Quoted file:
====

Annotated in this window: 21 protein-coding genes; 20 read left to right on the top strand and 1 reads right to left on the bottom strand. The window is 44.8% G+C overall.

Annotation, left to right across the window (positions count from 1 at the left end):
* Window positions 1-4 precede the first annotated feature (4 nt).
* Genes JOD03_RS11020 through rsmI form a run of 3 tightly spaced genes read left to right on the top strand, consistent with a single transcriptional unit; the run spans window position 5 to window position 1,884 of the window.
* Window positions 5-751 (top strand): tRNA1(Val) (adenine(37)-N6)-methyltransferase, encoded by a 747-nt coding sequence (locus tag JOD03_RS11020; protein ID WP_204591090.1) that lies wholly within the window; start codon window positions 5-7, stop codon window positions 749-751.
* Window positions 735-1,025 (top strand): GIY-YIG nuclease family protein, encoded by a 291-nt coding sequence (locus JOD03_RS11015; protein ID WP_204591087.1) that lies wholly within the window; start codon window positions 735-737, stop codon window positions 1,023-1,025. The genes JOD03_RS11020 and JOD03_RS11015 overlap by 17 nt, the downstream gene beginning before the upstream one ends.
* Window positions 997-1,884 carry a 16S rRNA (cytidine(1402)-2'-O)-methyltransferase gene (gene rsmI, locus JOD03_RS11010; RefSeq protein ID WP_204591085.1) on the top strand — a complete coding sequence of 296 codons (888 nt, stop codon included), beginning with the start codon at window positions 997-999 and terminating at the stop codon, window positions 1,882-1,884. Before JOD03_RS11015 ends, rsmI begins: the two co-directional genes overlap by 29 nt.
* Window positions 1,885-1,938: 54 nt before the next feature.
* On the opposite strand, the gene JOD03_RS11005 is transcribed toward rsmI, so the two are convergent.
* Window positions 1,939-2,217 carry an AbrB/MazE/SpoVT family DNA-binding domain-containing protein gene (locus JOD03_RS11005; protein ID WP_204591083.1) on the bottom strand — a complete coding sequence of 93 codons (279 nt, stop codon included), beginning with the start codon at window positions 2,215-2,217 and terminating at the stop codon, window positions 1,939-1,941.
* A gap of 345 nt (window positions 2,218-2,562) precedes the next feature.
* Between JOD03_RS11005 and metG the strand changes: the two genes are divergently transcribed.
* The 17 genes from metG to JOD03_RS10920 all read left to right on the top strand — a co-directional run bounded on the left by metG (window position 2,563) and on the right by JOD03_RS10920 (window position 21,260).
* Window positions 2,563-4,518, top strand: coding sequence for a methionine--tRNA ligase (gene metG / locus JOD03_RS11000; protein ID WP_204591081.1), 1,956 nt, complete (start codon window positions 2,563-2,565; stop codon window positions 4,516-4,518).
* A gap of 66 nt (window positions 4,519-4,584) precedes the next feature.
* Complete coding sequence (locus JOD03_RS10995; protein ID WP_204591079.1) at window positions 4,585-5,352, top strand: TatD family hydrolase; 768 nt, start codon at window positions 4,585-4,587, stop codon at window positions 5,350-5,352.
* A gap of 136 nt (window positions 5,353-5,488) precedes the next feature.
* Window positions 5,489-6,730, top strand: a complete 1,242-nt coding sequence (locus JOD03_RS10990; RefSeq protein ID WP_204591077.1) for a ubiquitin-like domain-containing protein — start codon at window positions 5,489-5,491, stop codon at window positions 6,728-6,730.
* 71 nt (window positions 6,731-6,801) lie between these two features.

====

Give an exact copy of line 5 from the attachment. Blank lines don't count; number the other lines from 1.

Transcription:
* Window positions 5-751 (top strand): tRNA1(Val) (adenine(37)-N6)-methyltransferase, encoded by a 747-nt coding sequence (locus tag JOD03_RS11020; protein ID WP_204591090.1) that lies wholly within the window; start codon window positions 5-7, stop codon window positions 749-751.